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How to Build it so They Will Come: Designing and Implementing a Successful For-Credit Information Literacy Program
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How to Build it so They Will Come: Designing and Implementing a Successful For-Credit Information Literacy Program

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As libraries struggle to find their place in a changing environment, one solid way to stay on target is to tie your services to the priorities of the larger institution. There is no better way to do ...

As libraries struggle to find their place in a changing environment, one solid way to stay on target is to tie your services to the priorities of the larger institution. There is no better way to do this, perhaps, than to become part of the education and instruction mission. At the Z. Smith Reynolds Library at Wake Forest University we are in the seventh year of an extraordinarily successful for-credit, elective, information literacy class. We fill fifteen sections a semester and could fill more given the resources. We do this by finding ways to make the class useful in a multitude of ways: It fills a real scheduling need on campus; it is marketed to those who stand to benefit most from it; the content is useful and relevant and instructors are given the freedom to teach what and how they feel best fits their own style and expertise. This session will examine our model as it has developed and will provide institutions who would like to become more involved with the teaching mission of their institutions real advice on how to approach a project on their campuses. The goal will be to look at for-credit instruction as a potential way that libraries can plug in to university missions and goals and then to offer advice to those who want to start, improve or revive an instruction program at their schools.

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How to Build it so They Will Come: Designing and Implementing a Successful For-Credit Information Literacy Program How to Build it so They Will Come: Designing and Implementing a Successful For-Credit Information Literacy Program Presentation Transcript

  • How to Build it so They Will ComeDesigning and Implementing a Successful For-Credit Information Literacy Program
    Rosalind Tedford
    Assistant Director, Research and Instruction Services
    tedforrl@wfu.edu
  • The Great Debate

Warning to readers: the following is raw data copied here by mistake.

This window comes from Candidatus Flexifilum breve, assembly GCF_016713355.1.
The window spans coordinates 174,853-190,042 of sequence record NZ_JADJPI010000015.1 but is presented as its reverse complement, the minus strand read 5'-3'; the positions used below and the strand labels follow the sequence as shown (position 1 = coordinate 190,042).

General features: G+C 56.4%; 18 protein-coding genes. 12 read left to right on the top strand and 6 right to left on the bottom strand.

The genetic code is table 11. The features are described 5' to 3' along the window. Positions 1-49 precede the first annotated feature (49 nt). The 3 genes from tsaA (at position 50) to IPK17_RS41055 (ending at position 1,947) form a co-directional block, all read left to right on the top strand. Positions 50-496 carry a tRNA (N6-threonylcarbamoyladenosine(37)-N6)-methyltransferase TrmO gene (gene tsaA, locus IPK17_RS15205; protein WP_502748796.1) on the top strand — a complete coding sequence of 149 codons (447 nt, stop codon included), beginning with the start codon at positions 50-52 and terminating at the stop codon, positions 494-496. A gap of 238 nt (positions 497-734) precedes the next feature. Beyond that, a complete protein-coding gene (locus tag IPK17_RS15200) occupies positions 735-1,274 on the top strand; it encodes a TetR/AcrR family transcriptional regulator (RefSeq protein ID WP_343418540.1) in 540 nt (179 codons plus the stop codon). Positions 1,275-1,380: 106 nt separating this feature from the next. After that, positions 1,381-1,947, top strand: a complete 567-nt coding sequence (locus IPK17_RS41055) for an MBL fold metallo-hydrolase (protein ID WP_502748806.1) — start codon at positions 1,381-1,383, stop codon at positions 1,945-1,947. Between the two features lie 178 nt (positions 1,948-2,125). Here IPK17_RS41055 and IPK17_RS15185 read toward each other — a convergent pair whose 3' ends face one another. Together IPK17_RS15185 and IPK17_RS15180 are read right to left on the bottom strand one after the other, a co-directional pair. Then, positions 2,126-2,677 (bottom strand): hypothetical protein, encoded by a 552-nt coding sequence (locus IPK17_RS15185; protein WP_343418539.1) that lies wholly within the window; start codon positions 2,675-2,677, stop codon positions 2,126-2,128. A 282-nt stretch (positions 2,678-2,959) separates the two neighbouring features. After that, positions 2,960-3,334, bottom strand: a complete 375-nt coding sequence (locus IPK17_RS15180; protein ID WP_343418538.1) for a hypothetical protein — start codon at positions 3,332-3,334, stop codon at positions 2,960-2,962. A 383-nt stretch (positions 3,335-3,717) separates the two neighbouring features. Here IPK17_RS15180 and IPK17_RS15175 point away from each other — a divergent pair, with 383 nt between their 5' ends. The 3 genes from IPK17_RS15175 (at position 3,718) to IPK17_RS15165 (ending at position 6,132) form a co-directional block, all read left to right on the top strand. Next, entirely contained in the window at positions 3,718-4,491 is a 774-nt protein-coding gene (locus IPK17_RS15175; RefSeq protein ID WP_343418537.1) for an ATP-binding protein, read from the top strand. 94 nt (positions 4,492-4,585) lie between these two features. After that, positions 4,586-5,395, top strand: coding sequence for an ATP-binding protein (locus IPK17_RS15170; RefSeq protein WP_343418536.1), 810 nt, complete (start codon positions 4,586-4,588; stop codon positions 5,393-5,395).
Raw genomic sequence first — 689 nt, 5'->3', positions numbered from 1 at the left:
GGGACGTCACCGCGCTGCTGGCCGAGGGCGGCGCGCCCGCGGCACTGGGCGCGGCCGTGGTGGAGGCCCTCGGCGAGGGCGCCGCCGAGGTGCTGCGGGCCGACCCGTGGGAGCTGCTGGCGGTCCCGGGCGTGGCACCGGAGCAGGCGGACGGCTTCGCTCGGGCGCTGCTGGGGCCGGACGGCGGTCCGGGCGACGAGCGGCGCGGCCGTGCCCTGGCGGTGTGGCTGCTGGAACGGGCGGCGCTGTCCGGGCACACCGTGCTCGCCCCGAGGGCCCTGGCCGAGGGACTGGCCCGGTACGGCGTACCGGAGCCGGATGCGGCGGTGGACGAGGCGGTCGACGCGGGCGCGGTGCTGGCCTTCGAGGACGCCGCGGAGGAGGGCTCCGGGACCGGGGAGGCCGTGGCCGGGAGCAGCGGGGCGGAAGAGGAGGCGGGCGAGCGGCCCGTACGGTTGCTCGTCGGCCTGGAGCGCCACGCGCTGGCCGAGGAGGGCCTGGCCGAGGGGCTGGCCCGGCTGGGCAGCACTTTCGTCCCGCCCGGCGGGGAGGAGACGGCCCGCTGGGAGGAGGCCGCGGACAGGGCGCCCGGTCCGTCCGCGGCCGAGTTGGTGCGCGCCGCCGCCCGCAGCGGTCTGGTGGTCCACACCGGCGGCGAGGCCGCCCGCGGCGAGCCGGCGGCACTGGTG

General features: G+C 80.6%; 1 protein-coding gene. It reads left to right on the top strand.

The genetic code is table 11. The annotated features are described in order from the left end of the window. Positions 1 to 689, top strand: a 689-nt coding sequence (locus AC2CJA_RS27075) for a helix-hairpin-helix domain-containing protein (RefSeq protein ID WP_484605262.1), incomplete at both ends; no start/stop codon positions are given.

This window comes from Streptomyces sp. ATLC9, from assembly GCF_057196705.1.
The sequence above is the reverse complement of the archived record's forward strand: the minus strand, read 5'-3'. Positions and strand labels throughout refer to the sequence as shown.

Should IL classes be taught as stand alone or integrated into specific classes?
    http://www.usageorge.com/Wallpapers/Commercial/Coke-vs-Pepsi.html
  • Why You Might Want to Consider For-Credit Classes
    Shrinking budgets may make them appealing to institutions
    Integrating library with instruction mission of your university
    Faculty status issues
    Provide marketing potential
    They do actually help students
  • Obligatory WFU Info
    • Private
    • Liberal Arts
    • ~ 7700 FTE (4600 undergrad)
  • Obligatory ZSR Information
    • Library for Undergrad, Divinity, Grad School of Arts & Sciences
    • 1.7 million volumes
    • 54 staff (26 Librarians)
    • Winner 2011 ACRL Excellence in Academic Libraries award
  • Highlights of our For-Credit program
    LIB 100 – 1 credit, ½ semester stand alone course “Accessing Information in the 21st Century”
    Planned and approved 2002-2003
    Spring 2003 - 2 sections
    Fall 2011 - 17 sections
    Added upper level (LIB200) classes in 2008
    • Science (1x per year)
    • Social Science (2x per year)
    • Business and Accountancy (2x per year)
    • Humanities (1x per year)
    Currently taught by librarians across the library as well as adjuncts
    Librarians create their own content/syllabus, etc.
  • LIB100 @ WFU
  • LIB100 @ WFU
  • Don’t believe me…..
    “As soon as I began this class, I started to use the lessons I learned in class outside in all of my other classes, whether they might have been using the databases, or even checking out books from the library. My engagement in the readings in the library has significantly increased after this course.”
    “Before taking this class I had felt intimidated by assignments involving research and now I feel that I am much more prepared to complete that type of coursework.”
    “I now am completely comfortable using databases, researching journal articles, annotating books, and finding my way around the library itself.”
    “Now, I know I can approach a research topic in many different ways that I didn't in the past.”
    “I've already applied several of the techniques I learned in this class with other classes and I am certain I would've struggled with research papers a lot more without this class.”
    “This class is very useful when it comes to other coursework at Wake...I now know how to research more efficiently and at a more scholarly, academic level.”
  • Secrets of our Success
    • Content
    • Scheduling need
    • Marketing
    • Advisers (28% list them as how they heard about us)
    • Athletic advisers
    • Special Groups (transfers, etc.)
    • Word of Mouth:
    • 98% say they would recommend the class
    • 50% heard about us from friends
  • What a For-Credit Program Needs
    Administrative support (but this doesn’t have to drive the planning)
    Defined problems it will help address (institutionally, organizationally or academically)
    Initial audience willing to support it (Atheltics, particular schools or majors, advisers)
    Proper scheduling
    Proper marketing
    A class worth teaching
  • Questions??
    Rosalind Tedford
    Assistant Director, Research and Instruction Services
    tedforrl@wfu.edu